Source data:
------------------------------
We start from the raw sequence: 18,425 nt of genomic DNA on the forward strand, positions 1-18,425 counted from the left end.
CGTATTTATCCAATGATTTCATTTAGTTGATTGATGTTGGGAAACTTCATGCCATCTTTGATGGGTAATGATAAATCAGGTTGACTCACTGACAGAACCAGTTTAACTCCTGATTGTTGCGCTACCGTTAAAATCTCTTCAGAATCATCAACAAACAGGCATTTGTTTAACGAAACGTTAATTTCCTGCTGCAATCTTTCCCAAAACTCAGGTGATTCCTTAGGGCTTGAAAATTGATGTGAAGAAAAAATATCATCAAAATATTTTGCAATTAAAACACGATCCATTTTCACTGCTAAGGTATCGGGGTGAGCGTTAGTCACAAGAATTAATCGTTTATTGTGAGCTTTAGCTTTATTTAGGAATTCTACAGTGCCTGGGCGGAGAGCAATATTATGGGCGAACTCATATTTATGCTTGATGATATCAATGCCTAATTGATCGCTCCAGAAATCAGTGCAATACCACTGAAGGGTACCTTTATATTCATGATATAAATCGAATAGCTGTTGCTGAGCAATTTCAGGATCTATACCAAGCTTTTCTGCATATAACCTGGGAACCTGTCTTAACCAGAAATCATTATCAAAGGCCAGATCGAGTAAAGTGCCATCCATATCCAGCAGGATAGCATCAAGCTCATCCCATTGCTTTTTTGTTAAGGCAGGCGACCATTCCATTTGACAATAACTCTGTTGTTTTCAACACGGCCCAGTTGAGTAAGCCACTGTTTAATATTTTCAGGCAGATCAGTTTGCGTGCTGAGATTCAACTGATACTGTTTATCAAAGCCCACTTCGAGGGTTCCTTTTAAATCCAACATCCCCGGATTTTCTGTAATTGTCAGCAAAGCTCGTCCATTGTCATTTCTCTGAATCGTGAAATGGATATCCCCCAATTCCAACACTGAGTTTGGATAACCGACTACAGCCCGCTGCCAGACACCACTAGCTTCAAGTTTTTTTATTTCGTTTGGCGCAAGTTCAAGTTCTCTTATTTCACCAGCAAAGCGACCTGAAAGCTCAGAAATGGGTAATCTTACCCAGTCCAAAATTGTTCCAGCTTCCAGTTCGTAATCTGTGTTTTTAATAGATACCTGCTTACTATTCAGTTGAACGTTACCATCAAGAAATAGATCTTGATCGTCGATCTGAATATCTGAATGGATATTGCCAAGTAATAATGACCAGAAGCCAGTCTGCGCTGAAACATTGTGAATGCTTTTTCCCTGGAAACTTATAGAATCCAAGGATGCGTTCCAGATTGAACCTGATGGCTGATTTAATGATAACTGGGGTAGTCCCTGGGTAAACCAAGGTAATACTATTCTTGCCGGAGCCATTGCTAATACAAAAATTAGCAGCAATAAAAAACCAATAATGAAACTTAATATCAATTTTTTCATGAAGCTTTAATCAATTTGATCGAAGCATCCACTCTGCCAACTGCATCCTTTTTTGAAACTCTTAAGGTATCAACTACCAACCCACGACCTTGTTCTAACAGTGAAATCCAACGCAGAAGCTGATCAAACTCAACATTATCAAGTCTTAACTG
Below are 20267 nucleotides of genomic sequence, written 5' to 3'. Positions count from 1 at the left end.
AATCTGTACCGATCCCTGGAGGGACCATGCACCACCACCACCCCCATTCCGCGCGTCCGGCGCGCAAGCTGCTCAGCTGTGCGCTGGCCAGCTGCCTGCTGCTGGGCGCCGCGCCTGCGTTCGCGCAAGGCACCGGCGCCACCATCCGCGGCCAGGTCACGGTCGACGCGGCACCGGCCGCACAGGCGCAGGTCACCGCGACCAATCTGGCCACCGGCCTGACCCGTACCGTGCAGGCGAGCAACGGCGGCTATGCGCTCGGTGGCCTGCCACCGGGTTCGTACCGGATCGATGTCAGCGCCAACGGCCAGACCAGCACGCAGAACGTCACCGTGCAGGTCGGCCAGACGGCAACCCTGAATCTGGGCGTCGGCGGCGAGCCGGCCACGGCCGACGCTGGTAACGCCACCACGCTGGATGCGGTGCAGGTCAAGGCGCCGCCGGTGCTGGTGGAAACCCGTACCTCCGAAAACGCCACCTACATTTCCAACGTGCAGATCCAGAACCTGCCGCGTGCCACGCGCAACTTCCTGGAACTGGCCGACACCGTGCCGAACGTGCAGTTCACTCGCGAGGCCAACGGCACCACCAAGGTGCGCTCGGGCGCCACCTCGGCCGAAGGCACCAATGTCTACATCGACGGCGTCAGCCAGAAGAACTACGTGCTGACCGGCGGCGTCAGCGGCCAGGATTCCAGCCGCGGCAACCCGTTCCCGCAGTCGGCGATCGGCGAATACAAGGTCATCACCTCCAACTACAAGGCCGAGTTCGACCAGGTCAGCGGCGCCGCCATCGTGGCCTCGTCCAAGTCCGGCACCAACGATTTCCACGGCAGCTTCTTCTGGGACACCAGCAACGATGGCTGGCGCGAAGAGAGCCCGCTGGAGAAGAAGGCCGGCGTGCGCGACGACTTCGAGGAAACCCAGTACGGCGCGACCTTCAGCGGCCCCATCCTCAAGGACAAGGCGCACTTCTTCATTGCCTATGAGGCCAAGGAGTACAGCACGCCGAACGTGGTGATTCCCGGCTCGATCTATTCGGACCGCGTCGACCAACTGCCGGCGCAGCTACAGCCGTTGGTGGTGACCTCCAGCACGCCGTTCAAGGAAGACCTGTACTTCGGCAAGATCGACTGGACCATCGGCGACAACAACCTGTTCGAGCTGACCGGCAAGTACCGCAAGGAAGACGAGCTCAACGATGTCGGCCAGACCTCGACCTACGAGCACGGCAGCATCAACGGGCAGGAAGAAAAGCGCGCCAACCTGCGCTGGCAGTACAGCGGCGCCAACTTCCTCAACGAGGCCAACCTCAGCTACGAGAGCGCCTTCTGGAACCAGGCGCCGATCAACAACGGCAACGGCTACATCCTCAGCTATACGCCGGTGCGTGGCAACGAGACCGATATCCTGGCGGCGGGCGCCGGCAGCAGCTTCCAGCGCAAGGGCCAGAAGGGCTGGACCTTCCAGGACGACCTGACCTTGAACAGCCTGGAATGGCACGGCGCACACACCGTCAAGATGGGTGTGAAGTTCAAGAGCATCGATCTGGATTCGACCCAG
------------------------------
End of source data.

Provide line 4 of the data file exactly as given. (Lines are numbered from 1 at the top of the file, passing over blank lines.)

AATCTGTACCGATCCCTGGAGGGACCATGCACCACCACCACCCCCATTCCGCGCGTCCGGCGCGCAAGCTGCTCAGCTGTGCGCTGGCCAGCTGCCTGCTGCTGGGCGCCGCGCCTGCGTTCGCGCAAGGCACCGGCGCCACCATCCGCGGCCAGGTCACGGTCGACGCGGCACCGGCCGCACAGGCGCAGGTCACCGCGACCAATCTGGCCACCGGCCTGACCCGTACCGTGCAGGCGAGCAACGGCGGCTATGCGCTCGGTGGCCTGCCACCGGGTTCGTACCGGATCGATGTCAGCGCCAACGGCCAGACCAGCACGCAGAACGTCACCGTGCAGGTCGGCCAGACGGCAACCCTGAATCTGGGCGTCGGCGGCGAGCCGGCCACGGCCGACGCTGGTAACGCCACCACGCTGGATGCGGTGCAGGTCAAGGCGCCGCCGGTGCTGGTGGAAACCCGTACCTCCGAAAACGCCACCTACATTTCCAACGTGCAGATCCAGAACCTGCCGCGTGCCACGCGCAACTTCCTGGAACTGGCCGACACCGTGCCGAACGTGCAGTTCACTCGCGAGGCCAACGGCACCACCAAGGTGCGCTCGGGCGCCACCTCGGCCGAAGGCACCAATGTCTACATCGACGGCGTCAGCCAGAAGAACTACGTGCTGACCGGCGGCGTCAGCGGCCAGGATTCCAGCCGCGGCAACCCGTTCCCGCAGTCGGCGATCGGCGAATACAAGGTCATCACCTCCAACTACAAGGCCGAGTTCGACCAGGTCAGCGGCGCCGCCATCGTGGCCTCGTCCAAGTCCGGCACCAACGATTTCCACGGCAGCTTCTTCTGGGACACCAGCAACGATGGCTGGCGCGAAGAGAGCCCGCTGGAGAAGAAGGCCGGCGTGCGCGACGACTTCGAGGAAACCCAGTACGGCGCGACCTTCAGCGGCCCCATCCTCAAGGACAAGGCGCACTTCTTCATTGCCTATGAGGCCAAGGAGTACAGCACGCCGAACGTGGTGATTCCCGGCTCGATCTATTCGGACCGCGTCGACCAACTGCCGGCGCAGCTACAGCCGTTGGTGGTGACCTCCAGCACGCCGTTCAAGGAAGACCTGTACTTCGGCAAGATCGACTGGACCATCGGCGACAACAACCTGTTCGAGCTGACCGGCAAGTACCGCAAGGAAGACGAGCTCAACGATGTCGGCCAGACCTCGACCTACGAGCACGGCAGCATCAACGGGCAGGAAGAAAAGCGCGCCAACCTGCGCTGGCAGTACAGCGGCGCCAACTTCCTCAACGAGGCCAACCTCAGCTACGAGAGCGCCTTCTGGAACCAGGCGCCGATCAACAACGGCAACGGCTACATCCTCAGCTATACGCCGGTGCGTGGCAACGAGACCGATATCCTGGCGGCGGGCGCCGGCAGCAGCTTCCAGCGCAAGGGCCAGAAGGGCTGGACCTTCCAGGACGACCTGACCTTGAACAGCCTGGAATGGCACGGCGCACACACCGTCAAGATGGGTGTGAAGTTCAAGAGCATCGATCTGGATTCGACCCAG